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Kai Ryssdal: The unemployment rate in Providence, R.I., is 13.3 percent. Joblessness in most of the rest of the state is that high or even higher. Has been for years now. Long-term unemployment like that tends to change the way a city looks, and sometimes the way people in it think and feel. So today for our series, The Art of Money, what artists and others see when they look at the economy, we’re going to do some music.
The band The Low Anthem is from Providence. They’ve built a following with their first two albums using a decidedly home-style approach. They perform on old, salvaged instruments, in churches, basements and bars. They put out their records in screen-printed and letter-pressed sleeves. Their new album “Smart Flesh” was released by a big label, Nonesuch Records. But their sound is still more indie than corporate.
Ben Knox Miller and Jeff Prystowsky are here to talk about the band’s new album and how they do what they do. Guys, thanks for coming in.
Ben Knox Miller: Hey there.
Jeff Prystowsky: Hi.
Ryssdal: So the reason you caught our eye was the way you recorded this album that’s coming out — the new album “Smart Flesh” — in a factory in Providence, R.I. Jeff, gives us the specifics.
Prystowsky: OK, so we recorded “Smart Flesh” in this abandoned factory building in Central Falls, R.I. They have a complex of abandoned factory buildings, there were about nine of them. It was the smallest one that we chose as the location for this new record.
Ryssdal: It was, Ben, a pasta sauce factory. Do I have that right?
Knox Miller: Yeah, about 10 years ago it was. It’s just been sitting empty and we spent about five winter months in there.
Ryssdal: That’s not creature comforts, right?.
Knox Miller: No, it was very cold.
Prystowsky: It was obscenely cold.
Ryssdal: So here’s what we’ll do. We’ll play a cut that was recorded in the factory. “Boeing 737” is the name of the cut.
The Low Anthem’s “Boeing 737”
I was in the air when the towers came down
In a bar on the 84th floor
I bought Philippe Petit a round
And asked what his high wire was for
He said, ?I put one foot on the wire,
One foot straight into heaven?
As the prophets entered boldly into the bar
On the Boeing 737, Lord, on the Boeing 737
You know, it’s cool because you can hear the room, right? I mean, you can hear that it’s different from a studio-produced thing. Was there something about the economy of Providence — and the way things have been going there for years, right, in the industrial Northeast — that made you want to use that factory?
Prystowsky: Yeah. There’s something about, I think, being in a place that used to be so full of life and there were so many jobs to be had and there was so much happening with the industry. And now for it to have gone 360 degrees now, all of those buildings being empty, there’s something about the narrative there that I think inspired us.
Knox Miller: It’s a strange ghost town, and you walk through all the other buildings in the complex and it looks like people just moved out the day business shut down. There’s still spilled milk that’s congealed on the desk and people’s family photos. Eerie place to walk through.
Ryssdal: Well it’s, I mean, the music that you guys put on this record is kind of evocative of that. Here’s another one, it’s called “Apothecary Love.”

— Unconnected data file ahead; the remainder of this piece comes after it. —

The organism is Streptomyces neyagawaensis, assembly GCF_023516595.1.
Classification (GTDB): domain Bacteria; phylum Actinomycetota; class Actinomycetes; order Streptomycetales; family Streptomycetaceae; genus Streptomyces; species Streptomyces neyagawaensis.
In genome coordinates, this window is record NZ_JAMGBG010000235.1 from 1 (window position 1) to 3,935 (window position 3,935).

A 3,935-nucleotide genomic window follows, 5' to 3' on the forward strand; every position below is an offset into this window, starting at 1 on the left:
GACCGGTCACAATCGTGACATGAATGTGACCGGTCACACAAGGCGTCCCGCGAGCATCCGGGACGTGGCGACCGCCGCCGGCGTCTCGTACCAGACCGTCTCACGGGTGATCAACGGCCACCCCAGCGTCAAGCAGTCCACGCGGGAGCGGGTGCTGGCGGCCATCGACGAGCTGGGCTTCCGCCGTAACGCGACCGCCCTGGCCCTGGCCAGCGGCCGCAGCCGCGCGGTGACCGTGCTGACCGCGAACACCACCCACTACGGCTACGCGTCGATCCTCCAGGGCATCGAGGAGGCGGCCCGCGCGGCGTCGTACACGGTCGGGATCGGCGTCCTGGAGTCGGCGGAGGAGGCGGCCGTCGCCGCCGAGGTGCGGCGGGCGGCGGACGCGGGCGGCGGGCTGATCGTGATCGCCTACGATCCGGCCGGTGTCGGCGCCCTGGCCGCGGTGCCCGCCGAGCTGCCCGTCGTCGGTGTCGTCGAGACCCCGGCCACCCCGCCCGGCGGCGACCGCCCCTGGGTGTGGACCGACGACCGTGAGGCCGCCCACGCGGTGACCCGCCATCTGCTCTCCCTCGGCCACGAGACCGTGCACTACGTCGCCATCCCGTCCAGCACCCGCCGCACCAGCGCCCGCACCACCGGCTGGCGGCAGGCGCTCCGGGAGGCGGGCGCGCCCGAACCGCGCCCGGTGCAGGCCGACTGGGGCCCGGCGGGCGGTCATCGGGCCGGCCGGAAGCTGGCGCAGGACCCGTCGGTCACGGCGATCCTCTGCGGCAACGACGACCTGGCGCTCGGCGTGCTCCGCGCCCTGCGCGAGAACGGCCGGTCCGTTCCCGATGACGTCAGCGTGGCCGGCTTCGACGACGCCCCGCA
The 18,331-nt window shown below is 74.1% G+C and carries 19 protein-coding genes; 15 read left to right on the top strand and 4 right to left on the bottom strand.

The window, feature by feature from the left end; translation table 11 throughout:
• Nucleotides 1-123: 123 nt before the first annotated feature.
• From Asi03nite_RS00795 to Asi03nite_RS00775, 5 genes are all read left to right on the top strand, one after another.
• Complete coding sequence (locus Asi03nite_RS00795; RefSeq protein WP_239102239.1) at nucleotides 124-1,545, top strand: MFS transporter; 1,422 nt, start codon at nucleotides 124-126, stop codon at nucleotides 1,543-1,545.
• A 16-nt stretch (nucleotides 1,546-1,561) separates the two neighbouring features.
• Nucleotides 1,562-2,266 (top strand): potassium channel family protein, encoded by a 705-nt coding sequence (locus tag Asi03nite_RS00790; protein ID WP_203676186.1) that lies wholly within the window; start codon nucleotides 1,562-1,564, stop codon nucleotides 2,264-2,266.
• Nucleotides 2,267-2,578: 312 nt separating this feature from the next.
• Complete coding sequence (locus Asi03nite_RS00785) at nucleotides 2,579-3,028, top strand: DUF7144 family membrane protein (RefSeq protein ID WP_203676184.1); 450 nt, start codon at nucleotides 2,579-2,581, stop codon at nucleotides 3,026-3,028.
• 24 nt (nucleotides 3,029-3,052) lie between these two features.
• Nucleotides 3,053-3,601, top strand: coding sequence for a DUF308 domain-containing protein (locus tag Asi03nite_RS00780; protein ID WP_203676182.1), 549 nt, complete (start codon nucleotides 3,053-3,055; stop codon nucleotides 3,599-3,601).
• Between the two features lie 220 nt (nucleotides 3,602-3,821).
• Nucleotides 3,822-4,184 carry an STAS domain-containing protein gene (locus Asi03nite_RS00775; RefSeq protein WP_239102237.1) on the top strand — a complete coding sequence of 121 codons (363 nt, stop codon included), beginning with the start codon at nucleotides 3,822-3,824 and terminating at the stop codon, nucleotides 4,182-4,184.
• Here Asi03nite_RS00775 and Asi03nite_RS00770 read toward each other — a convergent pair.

The Low Anthem’s “Apothecary Love”
I met her down
At the apothecary
With sad sad eyes
The burden she carried
Oh darlin’ try this one
If you need a friend
I’ve got the cure for
The shape that you’re in
So I’m going to share a little radio magic here. While that song was playing, Jeff leans over to me and says, “Maybe I ought to write a letter to our listeners like Warren Buffett does every year to his shareholders. What do you think about that?” Which would be good, man. You gotta get yourself out there. So two things came to my mind, actually, when I heard that song the first time. One is that “apothecary” is not a word you hear in everyday conversation. But it goes to the second thought, which is the sense of nostalgia that’s tangible — both in the sound of that song and sort of a little bit in the way you guys are talking about that factory. Ben?
Knox Miller: That song was written around this conceptual idea we had to collect all of our unused prescription drugs — there were, like, extra bottles of pills that were lying around — and make a giant shaker track with them, just sort of a field of shakers. We were going to do this sonic experiment. And then we started doing it and then unfortunately we wrote this song to it.
Ryssdal: So you messed up this perfectly good idea?
Knox Miller: Yeah, yeah, yeah.
Ryssdal: How do you reconcile the way you guys make music, right — handcrafted with care and attention — with the state of the music industry today, which is digital and online and getting stuff out there fast so the public can hear it? How do you keep up with that curve?
Knox Miller: I think that’s the perception of the music industry, but music will never stick unless the other thing is in place, which is just the connectedness and the craft.
Prystowsky: Also what’s amazing, I think, is that through the new kind of Internet, business model, we can really do what we want do and do it independently. So that when we say, “Well, we want to record in a factory. We want to produce the record ourselves. We have all these crazy ideas we want to try out.” The climate right now in the industry, I think, is ripe for that and ready for that.
Knox Miller: Yeah, the old formula has kind of been disproven. So things are really open.
Ryssdal: Jeff Prystowsky and Ben Knox Miller are from the band The Low Anthem. You can hear some more of their stuff. Listen to “Ghost Woman Blues” in the player below. Their new album is called “Smart Flesh.” Guys, thanks a lot.
Listen to “Ghost Woman Blues” by The Low Anthem
Knox Miller: Thanks Kai.
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